Scientists made a significant advancement in figuring out how the brain is controlling sex. 

By studying female mice, the researchers discovered that a brain hormone called kisspeptin (not surprisingly also known as the “kiss hormone”) is the driving force in our attraction to the opposite sex as well as sexual behavior. The scientists found that a male mouse secretes pheromones to activate the kisspeptin neurons which send this signal along to other neurons. These, in turn, release the gonadotropin hormones that control attraction to the opposite sex. The kisspeptins also transmit signals to cells that make the neurotransmitter nitric oxide, responsible for triggering our sexual behavior.  

The research was led by Professor Julie Bakker, who heads the Laboratory of Neuroendocrinology at Liège University in Belgium, and Professor Ulrich Boehm, who teaches in the department of Experimental and Clinical Pharmacology and Toxicology of Saarland University in Germany.

"This work has provided new insight into how the brain decodes signals from the outside world and then translates these environmental cues into behavior, “ explained Boehm. “In many animals, sexual behavior is timed to occur with ovulation to ensure the highest possible chance of fertilization and therefore, continuation of the species. Until now, little was known about how the brain ties together ovulation, attraction and sex. Now we know that a single molecule - kisspeptin - controls all of these aspects through different brain circuits running in parallel with one another.”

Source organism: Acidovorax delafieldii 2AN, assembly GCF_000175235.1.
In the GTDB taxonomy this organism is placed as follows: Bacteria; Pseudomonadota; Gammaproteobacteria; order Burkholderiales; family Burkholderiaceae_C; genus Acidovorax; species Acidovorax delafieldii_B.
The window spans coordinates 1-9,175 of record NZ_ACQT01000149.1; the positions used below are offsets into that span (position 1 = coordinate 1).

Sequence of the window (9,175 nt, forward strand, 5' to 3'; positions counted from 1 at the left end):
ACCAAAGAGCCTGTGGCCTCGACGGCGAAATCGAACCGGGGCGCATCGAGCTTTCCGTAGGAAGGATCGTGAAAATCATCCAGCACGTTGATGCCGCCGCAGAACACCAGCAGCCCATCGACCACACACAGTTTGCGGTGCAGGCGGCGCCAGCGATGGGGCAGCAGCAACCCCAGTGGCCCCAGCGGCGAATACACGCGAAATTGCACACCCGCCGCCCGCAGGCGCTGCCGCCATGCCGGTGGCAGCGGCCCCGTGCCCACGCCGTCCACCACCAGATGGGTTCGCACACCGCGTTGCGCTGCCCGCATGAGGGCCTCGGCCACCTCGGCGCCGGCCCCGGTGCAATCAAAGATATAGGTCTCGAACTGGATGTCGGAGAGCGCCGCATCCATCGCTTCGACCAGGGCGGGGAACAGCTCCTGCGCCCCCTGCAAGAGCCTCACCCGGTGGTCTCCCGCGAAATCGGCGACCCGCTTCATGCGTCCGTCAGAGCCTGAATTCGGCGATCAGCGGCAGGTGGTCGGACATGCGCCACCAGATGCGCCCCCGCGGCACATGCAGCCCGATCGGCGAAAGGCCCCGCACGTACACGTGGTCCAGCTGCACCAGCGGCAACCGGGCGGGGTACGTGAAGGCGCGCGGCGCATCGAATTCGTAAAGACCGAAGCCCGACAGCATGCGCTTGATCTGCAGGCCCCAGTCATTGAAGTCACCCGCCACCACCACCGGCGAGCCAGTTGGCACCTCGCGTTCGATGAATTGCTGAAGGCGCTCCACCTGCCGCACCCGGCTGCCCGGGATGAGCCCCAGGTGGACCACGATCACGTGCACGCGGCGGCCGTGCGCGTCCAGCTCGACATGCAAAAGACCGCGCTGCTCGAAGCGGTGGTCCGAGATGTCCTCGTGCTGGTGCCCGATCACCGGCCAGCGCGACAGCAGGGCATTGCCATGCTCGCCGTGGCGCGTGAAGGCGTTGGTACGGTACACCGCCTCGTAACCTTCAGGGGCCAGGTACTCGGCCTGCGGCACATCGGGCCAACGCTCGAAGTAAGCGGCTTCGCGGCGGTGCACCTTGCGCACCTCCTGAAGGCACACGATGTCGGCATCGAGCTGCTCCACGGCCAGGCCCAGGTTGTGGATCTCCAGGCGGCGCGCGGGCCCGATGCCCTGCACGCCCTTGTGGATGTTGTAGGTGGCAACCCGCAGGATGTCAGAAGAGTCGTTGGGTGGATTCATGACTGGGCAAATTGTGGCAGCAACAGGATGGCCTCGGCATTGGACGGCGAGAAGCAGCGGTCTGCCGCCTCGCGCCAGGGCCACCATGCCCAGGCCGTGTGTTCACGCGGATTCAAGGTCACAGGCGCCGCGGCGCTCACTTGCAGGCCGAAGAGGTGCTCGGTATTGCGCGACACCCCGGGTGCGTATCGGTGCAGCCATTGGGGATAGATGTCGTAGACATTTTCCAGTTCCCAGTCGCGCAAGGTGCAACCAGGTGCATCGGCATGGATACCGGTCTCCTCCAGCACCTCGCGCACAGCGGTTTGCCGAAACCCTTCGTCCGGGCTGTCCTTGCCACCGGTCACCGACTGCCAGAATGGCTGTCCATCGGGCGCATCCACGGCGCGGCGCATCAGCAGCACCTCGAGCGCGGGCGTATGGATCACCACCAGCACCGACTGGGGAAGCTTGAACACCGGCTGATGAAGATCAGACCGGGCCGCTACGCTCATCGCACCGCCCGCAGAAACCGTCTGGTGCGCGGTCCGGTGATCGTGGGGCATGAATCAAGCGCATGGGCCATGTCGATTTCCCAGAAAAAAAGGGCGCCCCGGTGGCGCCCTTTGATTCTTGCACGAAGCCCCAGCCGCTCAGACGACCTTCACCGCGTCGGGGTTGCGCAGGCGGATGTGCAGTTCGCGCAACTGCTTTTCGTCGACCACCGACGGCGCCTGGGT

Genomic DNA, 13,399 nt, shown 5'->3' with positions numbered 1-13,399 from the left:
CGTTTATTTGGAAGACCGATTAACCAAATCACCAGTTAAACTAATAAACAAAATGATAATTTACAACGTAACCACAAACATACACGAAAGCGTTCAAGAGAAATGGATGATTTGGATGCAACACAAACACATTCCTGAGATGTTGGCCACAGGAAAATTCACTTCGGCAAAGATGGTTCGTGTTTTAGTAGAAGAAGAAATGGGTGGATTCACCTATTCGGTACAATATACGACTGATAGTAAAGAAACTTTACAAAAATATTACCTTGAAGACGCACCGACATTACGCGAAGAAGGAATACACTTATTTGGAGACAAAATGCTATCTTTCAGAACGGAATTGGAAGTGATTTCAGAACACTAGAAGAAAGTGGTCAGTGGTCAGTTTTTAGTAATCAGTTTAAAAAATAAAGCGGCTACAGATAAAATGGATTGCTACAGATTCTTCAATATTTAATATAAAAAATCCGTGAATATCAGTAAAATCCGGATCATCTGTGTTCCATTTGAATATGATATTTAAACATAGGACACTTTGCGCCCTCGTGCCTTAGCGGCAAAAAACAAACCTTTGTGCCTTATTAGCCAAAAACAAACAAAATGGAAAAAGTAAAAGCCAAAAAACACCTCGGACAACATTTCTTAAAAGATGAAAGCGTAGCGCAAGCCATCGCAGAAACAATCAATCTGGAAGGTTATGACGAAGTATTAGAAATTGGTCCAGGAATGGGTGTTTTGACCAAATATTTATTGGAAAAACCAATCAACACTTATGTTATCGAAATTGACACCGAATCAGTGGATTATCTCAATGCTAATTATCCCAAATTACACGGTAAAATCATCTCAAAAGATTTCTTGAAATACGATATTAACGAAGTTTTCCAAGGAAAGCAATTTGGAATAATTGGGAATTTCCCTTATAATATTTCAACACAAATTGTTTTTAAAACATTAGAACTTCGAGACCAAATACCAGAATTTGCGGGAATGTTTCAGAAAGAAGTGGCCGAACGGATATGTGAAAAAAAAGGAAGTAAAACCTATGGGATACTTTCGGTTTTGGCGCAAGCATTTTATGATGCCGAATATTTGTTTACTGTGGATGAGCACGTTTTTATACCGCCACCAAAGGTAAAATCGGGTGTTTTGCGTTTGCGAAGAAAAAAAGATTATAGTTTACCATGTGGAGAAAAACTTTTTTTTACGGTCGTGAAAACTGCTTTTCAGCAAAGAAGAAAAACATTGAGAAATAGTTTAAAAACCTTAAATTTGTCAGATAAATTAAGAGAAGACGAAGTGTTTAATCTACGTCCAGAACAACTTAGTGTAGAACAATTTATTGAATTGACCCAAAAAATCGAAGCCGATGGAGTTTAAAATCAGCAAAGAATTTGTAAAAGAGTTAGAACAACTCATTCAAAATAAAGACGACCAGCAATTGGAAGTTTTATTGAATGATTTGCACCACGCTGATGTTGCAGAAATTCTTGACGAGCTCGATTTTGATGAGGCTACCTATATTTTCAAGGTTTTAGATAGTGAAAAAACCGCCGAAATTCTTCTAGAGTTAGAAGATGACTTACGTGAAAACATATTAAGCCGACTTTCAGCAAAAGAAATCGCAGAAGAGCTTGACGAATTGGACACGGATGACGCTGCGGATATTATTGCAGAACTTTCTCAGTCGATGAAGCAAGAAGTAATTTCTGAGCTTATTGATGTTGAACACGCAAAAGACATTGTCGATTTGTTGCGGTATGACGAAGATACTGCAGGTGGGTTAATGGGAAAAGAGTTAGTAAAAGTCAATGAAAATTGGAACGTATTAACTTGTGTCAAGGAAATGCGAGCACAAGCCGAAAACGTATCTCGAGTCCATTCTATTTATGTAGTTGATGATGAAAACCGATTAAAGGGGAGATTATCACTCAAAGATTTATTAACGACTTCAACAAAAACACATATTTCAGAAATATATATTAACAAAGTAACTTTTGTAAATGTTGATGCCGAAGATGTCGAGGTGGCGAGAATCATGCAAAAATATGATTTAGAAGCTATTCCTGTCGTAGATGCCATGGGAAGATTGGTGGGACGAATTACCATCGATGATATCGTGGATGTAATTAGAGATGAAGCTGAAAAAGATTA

The study suggests kisspeptin is the one molecule that rules them all, controlling puberty, fertility, attraction and sex. Professor Julie Bakker thinks one application of their discovery is creating therapies for women with low sexual desire, a condition estimated to affect up to 40% of women at some time in their lives. 

"There are currently no good treatments available for women suffering from low sexual desire, “ said Bakker. “The discovery that kisspeptin controls both attraction and sexual desire opens up exciting new possibilities for the development of treatments for low sexual desire.”

You can read the study here, in Nature Communications.

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